I never thought I would see this performance again.

I first saw it perhaps twenty years ago on a blurry videocassette copy sent to me by my generous friend John L. Fell, a film scholar and scholarly collector of the best jazz.  John and I shared a deep affection for the poetic improvisers — Billy Butterfield, Pee Wee Russell, Lester, and Vic Dickenson, among a hundred others.

This song was captured on November 26, 1983 at the Manassas Jazz Festival, in a program called ” Remembering the Roosevelt Grill,” in honor of the peerless small band that Vic and Bobby Hackett led there (with Cliff Leeman, Jack Lesberg, and Dave McKenna).  Hackett-disciple Larry Weiss played cornet, Dill Jones, piano; Steve Jordan, guitar; Bob Decker, bass, and Ernie Hackett, Bobby’s son, was on drums.

I don’t need to anatomize Vic’s instrumental style for anyone — he got more vocal sounds, deeply felt and human, out of that recalcitrant instrument than almost anyone.  (Ironically, Vic talked less than most musicians: it all came out of the horn.)  He loved to sing, and was earnest and whimsical at the same time.  I referred to this performance in a posting about Humphrey Lyttelton and Henri Chaix some time back, because it moved me so in memory.  It’s a great surprise to find it sitting quietly on YouTube.  Thank you, unknown benefactor!

Vic was seriously ill when he made the trip to Manassas and knew it.  Although he played intermittently after this festival, I think this is the last glimpse of him in action.  His feeling and humor come out in every note, as well as the joke of holding up two fingers.  Other men might do all they wanted to do in one hour; he would need double the time.

I saw Vic as often as I could between 1971 and 1981, but I wish he had been able to move and enlighten us just a little bit longer.  He died on November 16, 1984.  I miss his sound and his presence.  If only he could be with us still.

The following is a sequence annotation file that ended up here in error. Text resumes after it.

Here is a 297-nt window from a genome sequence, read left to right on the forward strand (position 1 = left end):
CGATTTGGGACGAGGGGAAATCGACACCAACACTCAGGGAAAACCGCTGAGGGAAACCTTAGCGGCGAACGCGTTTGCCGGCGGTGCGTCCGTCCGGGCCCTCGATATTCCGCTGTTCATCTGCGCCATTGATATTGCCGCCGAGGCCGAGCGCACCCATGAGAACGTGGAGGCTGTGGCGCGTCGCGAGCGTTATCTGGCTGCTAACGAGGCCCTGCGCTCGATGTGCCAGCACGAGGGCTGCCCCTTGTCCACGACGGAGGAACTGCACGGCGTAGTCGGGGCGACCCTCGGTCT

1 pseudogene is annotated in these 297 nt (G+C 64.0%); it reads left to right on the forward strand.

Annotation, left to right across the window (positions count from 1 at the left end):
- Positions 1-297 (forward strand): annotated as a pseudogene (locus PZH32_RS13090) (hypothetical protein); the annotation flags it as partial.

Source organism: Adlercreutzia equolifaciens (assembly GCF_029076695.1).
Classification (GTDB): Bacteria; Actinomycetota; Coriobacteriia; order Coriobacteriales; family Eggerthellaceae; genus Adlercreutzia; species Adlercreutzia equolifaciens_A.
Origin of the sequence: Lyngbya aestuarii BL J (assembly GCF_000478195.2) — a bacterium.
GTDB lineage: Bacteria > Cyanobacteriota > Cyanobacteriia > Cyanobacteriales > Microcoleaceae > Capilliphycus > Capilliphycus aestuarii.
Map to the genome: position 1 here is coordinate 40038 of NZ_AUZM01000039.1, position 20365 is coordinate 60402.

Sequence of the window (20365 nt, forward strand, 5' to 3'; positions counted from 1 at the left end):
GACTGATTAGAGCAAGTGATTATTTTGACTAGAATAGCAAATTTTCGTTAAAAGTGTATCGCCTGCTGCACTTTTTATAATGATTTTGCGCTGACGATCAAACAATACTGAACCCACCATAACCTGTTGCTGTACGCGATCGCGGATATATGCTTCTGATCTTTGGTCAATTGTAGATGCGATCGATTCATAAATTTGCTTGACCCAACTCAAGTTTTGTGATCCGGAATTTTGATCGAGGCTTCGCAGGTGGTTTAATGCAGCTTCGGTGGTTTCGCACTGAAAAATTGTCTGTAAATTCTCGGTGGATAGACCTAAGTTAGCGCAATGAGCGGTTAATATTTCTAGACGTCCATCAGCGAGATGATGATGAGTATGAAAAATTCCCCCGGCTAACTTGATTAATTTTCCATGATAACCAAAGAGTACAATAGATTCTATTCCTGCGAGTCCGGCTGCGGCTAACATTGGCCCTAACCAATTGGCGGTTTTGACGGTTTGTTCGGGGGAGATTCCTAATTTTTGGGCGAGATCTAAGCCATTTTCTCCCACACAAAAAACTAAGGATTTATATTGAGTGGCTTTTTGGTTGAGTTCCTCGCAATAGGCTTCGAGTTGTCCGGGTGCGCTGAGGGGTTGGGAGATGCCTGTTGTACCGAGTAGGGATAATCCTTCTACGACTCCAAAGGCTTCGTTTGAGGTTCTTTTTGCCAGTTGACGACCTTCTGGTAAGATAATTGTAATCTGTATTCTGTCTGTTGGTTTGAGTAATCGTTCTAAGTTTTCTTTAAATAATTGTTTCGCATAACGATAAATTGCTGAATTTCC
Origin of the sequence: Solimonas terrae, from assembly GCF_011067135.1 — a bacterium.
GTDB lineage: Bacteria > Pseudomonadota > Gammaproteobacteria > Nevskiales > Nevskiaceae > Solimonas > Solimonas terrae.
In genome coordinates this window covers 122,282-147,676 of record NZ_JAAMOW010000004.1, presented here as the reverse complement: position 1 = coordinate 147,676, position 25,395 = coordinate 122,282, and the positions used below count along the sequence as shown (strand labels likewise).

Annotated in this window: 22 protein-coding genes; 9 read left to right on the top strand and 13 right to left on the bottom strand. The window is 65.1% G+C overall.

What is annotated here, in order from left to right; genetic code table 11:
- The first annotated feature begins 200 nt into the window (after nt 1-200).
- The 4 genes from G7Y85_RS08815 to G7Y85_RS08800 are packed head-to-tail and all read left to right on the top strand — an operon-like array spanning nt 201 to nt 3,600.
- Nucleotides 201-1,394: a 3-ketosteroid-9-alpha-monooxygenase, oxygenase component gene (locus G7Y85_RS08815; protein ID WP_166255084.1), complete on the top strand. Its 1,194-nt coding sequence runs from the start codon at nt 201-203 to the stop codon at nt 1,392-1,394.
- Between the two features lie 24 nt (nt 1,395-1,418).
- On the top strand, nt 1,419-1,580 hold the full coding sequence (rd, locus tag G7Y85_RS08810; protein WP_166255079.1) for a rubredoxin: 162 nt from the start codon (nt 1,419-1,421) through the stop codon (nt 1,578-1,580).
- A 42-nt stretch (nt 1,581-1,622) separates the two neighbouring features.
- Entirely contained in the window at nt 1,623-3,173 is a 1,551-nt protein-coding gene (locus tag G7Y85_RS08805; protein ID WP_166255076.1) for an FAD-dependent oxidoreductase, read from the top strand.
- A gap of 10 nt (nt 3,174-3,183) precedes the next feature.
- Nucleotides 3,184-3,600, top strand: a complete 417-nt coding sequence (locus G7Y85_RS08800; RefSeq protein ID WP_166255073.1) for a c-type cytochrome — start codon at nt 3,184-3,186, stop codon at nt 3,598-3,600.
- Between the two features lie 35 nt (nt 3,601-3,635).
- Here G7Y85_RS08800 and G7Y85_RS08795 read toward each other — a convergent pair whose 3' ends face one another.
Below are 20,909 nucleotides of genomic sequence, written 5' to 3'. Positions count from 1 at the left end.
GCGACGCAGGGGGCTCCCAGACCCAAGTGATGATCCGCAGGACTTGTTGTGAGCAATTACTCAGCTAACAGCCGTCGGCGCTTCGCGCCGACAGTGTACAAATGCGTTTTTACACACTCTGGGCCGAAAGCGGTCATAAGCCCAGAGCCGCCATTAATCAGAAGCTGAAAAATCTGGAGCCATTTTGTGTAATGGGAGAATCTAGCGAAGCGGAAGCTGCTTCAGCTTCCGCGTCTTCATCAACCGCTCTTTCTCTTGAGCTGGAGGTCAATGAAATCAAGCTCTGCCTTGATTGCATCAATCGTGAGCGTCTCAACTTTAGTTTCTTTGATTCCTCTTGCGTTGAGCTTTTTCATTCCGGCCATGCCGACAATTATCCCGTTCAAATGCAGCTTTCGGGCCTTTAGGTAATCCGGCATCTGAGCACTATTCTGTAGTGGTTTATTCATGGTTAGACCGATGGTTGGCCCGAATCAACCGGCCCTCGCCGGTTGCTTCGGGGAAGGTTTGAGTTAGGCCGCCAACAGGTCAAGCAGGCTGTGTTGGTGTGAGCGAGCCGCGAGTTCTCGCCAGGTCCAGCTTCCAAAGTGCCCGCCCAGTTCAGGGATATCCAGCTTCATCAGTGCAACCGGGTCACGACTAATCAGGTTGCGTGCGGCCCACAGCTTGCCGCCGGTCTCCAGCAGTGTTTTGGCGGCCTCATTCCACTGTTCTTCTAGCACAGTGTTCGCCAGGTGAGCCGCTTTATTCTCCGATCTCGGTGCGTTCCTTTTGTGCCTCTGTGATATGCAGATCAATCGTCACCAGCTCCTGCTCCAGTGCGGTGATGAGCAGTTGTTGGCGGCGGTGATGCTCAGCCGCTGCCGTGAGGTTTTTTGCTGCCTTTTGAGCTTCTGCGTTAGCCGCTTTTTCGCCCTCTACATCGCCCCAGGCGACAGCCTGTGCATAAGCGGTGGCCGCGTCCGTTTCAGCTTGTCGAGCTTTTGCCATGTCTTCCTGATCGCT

For those who want to know more about Vic’s life, the extraordinarily dedicated jazz writer / researcher Manfred Selchow’s book DING! DING!  A BIO-DISCOGRAPHICAL SCRAPBOOK ON VIC DICKENSON is irreplaceable.


  1. Irving Enteman

    Excellent post … time to remember. Thx & Greets from New Jersey, Irv

  2. Vic is my all-time favorite trombonist. At the time of Odetta’s death, I burned the Riverside and RCA albums to CD, not having heard them for many years. Wellstood did the arrangements and Vic is on both albums. He is especially great on the Riverside. Any fan of his should check this album out.

  3. “Odetta Sings the Blues” is indeed a great recording; and has a wiki entry all its own:

    Also, the Vanguard “Vic Dickenson Showcase” albums from the ’50’s are treasures.

    Vic often looked grumpy when I saw him on gigs in the 70’s; probably having to play “dixieland” tunes night after night got to him: but his playing always raised grump to a high artistic and comical plateau.

    He looks delighted here though! He obviously loved to sing.

  4. I remember those gigs well, too, and I think Vic’s surface grumpiness was perhaps a mixture of tiredness and having to work with some particularly untalented sidemen and leaders (you know the ones I mean!) — when he was with people like Mike Burgevin, he looked positively cheerful and even giggled a good deal. What we see in this clip is not only a man who loved to sing, but, like Louis, a natural comic actor, harking back to vaudeville. Catch the floppy hand gestures and the intricate necessary ballet he performs with the microphone wire — he was far too much of a professional to stop singing in order to untangle it. Weren’t we lucky to have seen him at such close range? And I know several moarvelous jazz trombonists, but they would tell anyone that Vic has not and won’t be replaced.


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